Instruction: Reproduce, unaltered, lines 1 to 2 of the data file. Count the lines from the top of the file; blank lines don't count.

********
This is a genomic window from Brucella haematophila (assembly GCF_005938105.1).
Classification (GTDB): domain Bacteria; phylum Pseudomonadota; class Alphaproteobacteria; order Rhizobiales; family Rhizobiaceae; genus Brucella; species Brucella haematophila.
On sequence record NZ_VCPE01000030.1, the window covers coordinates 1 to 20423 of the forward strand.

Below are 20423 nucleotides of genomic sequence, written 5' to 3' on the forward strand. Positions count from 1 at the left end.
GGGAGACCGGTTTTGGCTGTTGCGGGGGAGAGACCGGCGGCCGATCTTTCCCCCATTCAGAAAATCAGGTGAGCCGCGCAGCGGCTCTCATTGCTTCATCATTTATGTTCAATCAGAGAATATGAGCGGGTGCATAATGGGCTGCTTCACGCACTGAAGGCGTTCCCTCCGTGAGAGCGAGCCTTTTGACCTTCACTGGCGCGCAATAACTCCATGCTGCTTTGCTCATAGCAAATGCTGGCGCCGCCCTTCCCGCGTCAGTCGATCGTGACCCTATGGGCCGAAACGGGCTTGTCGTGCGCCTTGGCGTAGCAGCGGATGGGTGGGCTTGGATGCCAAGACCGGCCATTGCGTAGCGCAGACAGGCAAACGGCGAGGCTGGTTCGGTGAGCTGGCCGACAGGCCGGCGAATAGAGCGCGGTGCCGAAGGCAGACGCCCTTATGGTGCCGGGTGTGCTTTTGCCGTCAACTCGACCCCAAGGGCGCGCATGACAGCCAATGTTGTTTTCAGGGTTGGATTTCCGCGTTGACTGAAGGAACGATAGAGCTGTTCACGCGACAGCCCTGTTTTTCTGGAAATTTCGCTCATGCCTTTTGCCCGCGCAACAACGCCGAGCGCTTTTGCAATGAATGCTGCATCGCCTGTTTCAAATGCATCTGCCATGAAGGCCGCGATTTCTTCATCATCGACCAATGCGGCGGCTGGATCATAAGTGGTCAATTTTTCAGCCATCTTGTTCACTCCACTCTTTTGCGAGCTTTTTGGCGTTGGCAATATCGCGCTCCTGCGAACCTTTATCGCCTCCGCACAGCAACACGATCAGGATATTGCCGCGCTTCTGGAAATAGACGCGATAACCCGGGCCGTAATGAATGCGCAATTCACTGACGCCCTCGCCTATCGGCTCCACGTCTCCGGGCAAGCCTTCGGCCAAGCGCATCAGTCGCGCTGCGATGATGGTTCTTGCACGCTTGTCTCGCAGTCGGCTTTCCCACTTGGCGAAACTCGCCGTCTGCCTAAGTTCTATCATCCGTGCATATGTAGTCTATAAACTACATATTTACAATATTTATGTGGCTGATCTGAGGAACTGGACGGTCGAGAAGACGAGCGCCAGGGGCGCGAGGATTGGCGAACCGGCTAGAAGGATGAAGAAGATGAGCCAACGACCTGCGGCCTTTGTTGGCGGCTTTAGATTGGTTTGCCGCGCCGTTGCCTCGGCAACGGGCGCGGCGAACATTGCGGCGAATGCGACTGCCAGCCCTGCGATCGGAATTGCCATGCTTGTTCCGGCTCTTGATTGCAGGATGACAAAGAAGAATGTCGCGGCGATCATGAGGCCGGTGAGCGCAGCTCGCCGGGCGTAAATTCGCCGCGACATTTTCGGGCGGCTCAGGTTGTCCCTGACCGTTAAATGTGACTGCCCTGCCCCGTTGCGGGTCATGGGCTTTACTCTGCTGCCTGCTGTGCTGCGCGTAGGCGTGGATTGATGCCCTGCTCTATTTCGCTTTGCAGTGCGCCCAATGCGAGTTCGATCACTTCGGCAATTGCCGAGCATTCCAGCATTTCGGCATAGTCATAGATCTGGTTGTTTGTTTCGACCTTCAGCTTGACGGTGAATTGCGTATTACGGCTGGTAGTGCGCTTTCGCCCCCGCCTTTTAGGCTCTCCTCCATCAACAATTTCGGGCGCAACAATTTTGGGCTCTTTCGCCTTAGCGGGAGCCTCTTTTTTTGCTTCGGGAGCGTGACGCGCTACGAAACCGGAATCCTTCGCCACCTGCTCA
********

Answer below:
This is a genomic window from Brucella haematophila (assembly GCF_005938105.1).
Classification (GTDB): domain Bacteria; phylum Pseudomonadota; class Alphaproteobacteria; order Rhizobiales; family Rhizobiaceae; genus Brucella; species Brucella haematophila.